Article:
Jesus in using these examples goes from the lesser to the greater linking them together with the words ‘how much more’. Most fathers try to give their children the best they can and would not purposely give something which would harm them. This action comes about because of the love a parent has for his child and yet Jesus says in comparison to God human parents are ‘evil’. A statement like that is sure to rile the hearers but isn`t it true? We sometimes give what we think is the best only to find later that it was harmful. So Jesus can rightly say ‘how much more’ will our heavenly Father, who loves us and knows us perfectly, give to His children that which is best for them. Luke gives us a clearer picture of the ‘good things’ being promised, ‘So if you who are evil know how to give good gifts to your children, how much more will the Father in heaven give the Holy Spirit to those who keep asking him!’ (Luke 11:13).
Now it becomes clear how it is possible to live as a kingdom citizen. When Jesus was on earth the disciples depended upon him for guidance but when the time drew near for him to leave them, he promised the Holy Spirit who would guide them into ‘all truth’. God has given of himself. ‘His divine power has given us everything we need for life and godliness through the full knowledge of the one who called us by his own glory and excellence.’ (2 Peter 1:3)
‘There is no allowance whatever in the New testament for the man who says he is saved by grace but who does not produce the graceful goods. Jesus Christ by his redemption can make our actual life in keeping with our religious profession.’ (Oswald Chambers) When we quote Jesus words ‘greater things than these will you do’, (John 14:12) we usually want to apply them to healing the sick, raising the dead and commanding this or that. How often do we apply them to our own lives? How can we: Rid our hearts of murderous or adulterous thoughts? Love our enemies? Live to please God not men? Not worry? Or judge correctly? Only as we allow the Holy Spirit to transform us, who were hell-bound sinners, into kingdom citizens who are heaven-bound with a lifestyle that reflects that new status?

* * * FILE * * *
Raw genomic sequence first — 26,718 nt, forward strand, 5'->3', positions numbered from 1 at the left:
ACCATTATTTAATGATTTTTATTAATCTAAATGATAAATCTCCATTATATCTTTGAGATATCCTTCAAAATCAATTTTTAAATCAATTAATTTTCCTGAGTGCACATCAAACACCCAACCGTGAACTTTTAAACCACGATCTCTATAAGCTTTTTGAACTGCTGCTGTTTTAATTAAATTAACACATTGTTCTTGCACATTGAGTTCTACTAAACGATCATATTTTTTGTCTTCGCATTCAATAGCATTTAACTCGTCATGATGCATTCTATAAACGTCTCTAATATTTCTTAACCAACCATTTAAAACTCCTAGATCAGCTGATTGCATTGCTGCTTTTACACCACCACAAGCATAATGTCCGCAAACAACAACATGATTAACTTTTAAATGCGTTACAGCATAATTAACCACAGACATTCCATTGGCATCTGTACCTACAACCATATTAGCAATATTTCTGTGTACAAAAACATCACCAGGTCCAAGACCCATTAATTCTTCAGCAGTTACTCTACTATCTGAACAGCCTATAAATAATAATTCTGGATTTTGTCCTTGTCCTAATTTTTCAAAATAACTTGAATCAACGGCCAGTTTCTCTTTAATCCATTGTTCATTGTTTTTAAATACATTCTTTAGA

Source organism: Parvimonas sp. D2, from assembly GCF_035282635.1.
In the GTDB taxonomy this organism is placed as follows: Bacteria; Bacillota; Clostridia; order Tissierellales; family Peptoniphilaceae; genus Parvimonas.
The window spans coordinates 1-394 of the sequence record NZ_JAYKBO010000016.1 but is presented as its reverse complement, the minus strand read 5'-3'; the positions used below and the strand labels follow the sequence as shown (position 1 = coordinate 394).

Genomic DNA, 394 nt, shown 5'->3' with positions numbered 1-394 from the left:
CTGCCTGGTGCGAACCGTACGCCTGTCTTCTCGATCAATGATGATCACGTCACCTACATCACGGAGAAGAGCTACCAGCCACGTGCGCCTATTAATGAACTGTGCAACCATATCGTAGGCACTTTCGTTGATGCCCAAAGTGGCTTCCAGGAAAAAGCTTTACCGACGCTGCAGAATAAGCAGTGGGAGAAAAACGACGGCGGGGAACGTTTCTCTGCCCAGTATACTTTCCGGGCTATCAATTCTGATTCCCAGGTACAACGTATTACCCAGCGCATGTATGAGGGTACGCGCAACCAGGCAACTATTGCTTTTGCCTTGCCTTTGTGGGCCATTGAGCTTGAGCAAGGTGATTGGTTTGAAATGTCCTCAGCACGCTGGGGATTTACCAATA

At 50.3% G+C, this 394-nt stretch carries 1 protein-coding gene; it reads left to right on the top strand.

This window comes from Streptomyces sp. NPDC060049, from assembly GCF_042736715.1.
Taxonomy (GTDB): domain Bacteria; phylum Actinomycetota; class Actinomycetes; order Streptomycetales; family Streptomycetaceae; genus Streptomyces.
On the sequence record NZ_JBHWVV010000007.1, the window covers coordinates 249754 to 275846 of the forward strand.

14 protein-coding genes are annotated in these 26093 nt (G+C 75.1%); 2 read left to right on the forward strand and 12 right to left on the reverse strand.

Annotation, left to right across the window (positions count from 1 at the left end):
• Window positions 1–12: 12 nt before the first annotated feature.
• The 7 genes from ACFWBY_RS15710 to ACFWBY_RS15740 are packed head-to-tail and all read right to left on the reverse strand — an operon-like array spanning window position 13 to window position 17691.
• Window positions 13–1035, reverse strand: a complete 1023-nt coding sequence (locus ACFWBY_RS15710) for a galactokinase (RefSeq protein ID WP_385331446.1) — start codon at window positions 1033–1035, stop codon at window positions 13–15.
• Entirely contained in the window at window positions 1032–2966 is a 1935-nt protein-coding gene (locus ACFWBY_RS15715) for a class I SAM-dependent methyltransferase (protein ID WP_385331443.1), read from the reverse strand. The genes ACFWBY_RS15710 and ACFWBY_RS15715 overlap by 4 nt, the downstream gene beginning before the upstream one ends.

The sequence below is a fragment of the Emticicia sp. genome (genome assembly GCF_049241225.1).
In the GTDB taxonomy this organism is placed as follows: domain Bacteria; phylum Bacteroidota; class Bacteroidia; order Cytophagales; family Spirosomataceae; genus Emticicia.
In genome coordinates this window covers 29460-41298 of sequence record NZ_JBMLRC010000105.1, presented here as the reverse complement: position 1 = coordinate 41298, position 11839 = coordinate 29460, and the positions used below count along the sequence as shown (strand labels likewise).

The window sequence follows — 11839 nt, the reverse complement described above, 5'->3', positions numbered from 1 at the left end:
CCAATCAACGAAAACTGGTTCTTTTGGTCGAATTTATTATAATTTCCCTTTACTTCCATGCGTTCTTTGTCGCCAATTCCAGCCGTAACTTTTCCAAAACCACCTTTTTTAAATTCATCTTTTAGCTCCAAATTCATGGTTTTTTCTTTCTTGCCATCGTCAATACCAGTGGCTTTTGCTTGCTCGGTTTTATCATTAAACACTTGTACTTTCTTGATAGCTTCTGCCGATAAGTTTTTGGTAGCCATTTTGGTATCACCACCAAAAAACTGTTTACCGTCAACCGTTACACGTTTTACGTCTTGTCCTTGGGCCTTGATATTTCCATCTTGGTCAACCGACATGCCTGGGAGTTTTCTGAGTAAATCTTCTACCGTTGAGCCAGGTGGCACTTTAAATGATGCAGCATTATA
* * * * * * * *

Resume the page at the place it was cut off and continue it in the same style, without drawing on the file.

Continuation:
Sir Walter Raleigh so wearied Queen Elizabeth I by asking her for favours that one day she said, ‘Raleigh, when will you cease to be a beggar?’ Immediately came his reply, ‘When your Majesty ceases to be a benefactress and to grant me favours.’ We should be glad that we come to a great Father who knows what we need and does ‘exceeding abundantly above all that we ask or think.’ (Eph 3:20) However, we should not presume, we do have to ask. ‘You do not get things because you do not ask for them! You ask for something but do not get it because you ask for it for the wrong reason- for your own pleasure.’ (James 4:2-3) When we judge ourselves rightly and see our constant need of God`s help we will be persistent in asking, seeking and knocking so that with His help we can truly live as kingdom citizens.